Without elaborating at great length on the implications of arbitrator Burkett's definition of catch-up, he goes on further to say when he comes to his findings: "I am compelled to conclude on the data which has been presented to me that the economic increases made to the salaries of U of T faculty and librarians have not kept pace in recent years with the economic increases received by other salaried groups in society and, in particular, with the economic increases received by certain other groups whose salaries are in large measure funded from the public purse."
He goes on further to say: "The conclusion that faculty salaries have suffered substantial erosion relative to movement in the Consumer Price Index and to wages and salaries generally is irrefutable." He goes on to make his decision as to what the award would be, subject to the criterion of fiscal responsibility. I believe the Treasurer would understand that those who benefit by the penalty which people suffer by the erosion of their salaries, if one precludes catch-up considerations by an arbitrator, are governments, when they are applied in the public sector by the introduction of this particular criterion.
Fortunately, in the case of the universities, it had criteria which referred to the question of the need for the university to operate in a responsible manner. There is a dissertation in here in which becomes to this conclusion: "The unqualified and unrestricted use of the 'adjective responsible'" -- as it appeared in those particular criteria -- "when read in the context of a criterion governing salary determinations for a group of employees whose salaries comprise about 50 per cent of the total operating budget of an institution with finite operating funds, encompasses fiscal responsibility, and I so find."
He then goes on to stress, as best he can, and to point out the back-up problem which develops in a society which continues to impose a limitation on catch-up, inhibited as this will be by the introduction of these criteria. In this particular instance, the criteria were part of the criteria agreed between the parties to the arbitration. Where it is a fiat of government, one can be certain it is going to be much more difficult for arbitrators to relieve the inflexibility the minister is introducing into the system, so there will be a compression on the system which will not be relieved by a reasonable catch-up provision as is usually done in arbitration situations.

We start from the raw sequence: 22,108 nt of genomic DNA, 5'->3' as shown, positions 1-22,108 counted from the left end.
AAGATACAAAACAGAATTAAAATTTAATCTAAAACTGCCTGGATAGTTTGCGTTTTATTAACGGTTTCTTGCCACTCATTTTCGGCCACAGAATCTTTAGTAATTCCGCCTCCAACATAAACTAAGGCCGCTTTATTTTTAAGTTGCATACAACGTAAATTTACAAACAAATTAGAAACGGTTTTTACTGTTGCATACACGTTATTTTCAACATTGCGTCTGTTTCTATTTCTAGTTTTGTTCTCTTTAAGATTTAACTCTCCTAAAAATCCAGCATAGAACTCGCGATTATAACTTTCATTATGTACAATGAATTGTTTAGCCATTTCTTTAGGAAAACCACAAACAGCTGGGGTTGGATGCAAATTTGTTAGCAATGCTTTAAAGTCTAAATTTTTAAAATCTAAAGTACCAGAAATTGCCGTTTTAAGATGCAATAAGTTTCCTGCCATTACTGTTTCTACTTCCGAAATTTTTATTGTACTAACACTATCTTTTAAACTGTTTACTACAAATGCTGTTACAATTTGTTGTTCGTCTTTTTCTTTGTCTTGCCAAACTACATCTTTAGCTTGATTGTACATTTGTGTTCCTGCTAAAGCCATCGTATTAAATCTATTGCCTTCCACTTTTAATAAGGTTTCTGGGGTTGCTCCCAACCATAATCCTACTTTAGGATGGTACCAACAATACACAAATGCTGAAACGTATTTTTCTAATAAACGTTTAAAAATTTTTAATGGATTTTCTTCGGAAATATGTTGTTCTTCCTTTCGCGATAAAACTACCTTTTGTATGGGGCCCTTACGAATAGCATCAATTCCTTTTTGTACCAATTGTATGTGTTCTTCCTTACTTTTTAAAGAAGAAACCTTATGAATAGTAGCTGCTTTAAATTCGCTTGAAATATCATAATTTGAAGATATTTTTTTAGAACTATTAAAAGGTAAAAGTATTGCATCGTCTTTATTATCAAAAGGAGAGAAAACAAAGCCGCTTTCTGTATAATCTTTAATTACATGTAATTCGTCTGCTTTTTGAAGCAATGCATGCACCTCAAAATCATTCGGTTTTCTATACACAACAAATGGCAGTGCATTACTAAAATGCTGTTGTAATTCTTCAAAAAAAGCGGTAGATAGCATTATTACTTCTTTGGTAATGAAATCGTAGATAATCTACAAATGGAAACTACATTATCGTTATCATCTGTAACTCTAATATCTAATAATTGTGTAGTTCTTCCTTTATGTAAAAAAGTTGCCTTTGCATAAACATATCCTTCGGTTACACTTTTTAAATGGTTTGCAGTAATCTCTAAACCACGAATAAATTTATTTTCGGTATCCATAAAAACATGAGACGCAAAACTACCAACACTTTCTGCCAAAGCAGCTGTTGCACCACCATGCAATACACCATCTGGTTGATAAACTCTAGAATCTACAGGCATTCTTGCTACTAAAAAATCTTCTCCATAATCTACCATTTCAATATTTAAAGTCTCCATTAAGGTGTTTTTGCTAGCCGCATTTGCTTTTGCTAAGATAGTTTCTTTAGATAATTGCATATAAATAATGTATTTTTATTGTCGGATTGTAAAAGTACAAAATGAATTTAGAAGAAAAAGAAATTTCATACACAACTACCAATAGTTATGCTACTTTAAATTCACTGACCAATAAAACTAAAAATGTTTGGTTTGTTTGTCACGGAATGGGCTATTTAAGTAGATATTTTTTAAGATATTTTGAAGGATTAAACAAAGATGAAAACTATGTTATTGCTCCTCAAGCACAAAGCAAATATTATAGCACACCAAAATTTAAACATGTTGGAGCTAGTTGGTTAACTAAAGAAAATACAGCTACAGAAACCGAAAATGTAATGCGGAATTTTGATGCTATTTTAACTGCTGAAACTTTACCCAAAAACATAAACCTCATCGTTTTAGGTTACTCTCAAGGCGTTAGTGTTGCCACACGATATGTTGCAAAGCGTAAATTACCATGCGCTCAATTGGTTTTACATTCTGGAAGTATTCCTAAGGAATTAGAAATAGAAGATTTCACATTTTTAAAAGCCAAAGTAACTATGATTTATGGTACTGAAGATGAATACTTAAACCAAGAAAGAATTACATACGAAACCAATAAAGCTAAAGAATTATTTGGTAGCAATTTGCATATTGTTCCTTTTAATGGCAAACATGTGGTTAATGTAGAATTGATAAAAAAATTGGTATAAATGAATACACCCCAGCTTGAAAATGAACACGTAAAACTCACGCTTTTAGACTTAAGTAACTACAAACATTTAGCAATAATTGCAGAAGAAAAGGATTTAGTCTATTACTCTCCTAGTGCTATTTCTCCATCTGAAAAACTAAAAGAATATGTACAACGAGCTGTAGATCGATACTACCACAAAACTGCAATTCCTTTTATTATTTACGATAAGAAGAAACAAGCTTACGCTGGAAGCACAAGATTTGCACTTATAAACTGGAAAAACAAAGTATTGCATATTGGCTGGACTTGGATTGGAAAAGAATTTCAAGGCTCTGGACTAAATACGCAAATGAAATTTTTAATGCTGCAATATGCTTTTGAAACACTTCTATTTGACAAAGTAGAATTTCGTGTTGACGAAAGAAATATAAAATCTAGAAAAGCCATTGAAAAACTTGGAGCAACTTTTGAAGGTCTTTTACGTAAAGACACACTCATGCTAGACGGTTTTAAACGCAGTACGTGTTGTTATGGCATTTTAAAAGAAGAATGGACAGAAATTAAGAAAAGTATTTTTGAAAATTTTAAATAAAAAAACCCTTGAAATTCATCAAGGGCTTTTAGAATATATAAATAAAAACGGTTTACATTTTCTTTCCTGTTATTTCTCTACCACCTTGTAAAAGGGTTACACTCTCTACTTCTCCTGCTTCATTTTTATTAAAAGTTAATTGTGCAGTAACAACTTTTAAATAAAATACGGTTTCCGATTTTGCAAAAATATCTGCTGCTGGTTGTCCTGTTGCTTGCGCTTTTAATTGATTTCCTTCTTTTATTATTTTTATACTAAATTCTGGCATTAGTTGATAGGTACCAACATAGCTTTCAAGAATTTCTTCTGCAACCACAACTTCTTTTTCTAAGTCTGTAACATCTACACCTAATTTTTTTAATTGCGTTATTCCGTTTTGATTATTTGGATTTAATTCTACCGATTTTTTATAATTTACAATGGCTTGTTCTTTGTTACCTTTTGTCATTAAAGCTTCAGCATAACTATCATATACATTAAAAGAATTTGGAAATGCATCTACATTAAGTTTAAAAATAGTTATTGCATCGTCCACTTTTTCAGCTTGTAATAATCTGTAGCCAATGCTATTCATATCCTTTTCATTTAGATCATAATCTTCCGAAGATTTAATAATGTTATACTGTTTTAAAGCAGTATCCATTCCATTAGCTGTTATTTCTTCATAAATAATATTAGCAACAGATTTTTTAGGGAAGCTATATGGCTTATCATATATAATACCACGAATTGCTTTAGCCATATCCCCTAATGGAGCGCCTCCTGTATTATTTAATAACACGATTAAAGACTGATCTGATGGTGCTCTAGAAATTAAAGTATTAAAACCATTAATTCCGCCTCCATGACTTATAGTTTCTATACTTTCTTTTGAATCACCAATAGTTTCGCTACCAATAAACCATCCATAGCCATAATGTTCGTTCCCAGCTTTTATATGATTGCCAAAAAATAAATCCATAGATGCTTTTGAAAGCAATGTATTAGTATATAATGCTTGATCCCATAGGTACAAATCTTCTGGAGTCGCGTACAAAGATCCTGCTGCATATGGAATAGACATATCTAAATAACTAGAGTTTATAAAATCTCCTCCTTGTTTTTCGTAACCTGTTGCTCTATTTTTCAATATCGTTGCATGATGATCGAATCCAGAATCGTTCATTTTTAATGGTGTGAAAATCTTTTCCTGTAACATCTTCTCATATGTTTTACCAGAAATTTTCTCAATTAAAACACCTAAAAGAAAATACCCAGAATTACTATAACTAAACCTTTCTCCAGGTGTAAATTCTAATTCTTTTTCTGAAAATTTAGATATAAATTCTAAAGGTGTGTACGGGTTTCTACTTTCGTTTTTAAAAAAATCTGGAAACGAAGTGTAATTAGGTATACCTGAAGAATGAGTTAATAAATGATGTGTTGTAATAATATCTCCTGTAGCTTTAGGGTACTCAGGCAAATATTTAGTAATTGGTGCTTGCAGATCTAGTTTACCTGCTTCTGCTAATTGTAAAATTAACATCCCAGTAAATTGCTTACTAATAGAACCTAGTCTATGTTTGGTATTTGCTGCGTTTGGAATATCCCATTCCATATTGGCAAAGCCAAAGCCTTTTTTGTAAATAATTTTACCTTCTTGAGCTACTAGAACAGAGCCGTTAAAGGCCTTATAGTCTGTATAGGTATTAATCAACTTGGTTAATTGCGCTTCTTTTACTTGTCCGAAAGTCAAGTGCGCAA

The Treasurer knows there is not an arbitration he can point to where the arbitrator has not taken into account that in many instances one cannot grant the catch-up all at once. Arbitrators do not operate in a vacuum. Arbitrators do not operate with an inflexible system. Arbitrators operate within a system of flexibility and concern to achieve a result through what they often refer to as this artificial process, in contradistinction to the true collective bargaining process, in a way which will bring equity into the system.
Here we have a Treasurer who should understand these things speaking to this assembly in the name of some macroeconomic theory of this government which is totally wrong and which has produced and still produces in Ontario large numbers of unemployed persons. I understand there has been a decrease in overall unemployment -- and thank God there has but we are talking about in excess of 500,000 people in this province being unemployed at every moment of the day and night for the next five, six and seven years. That is what his projections, had he tabled them, would show.
He is trying to tell us he needs to introduce in this bill a provision that indicates that those people who are employed, who have suffered because of economic recession and other reasons a deterioration and erosion of their salaries in relation to other people on any historical tradition of it, are now going to suffer that erosion for a longer period of time. I do not believe in this society we can tolerate that kind of nonsense being called in aid of something called an economic policy of the government, because the social consequences will be very high.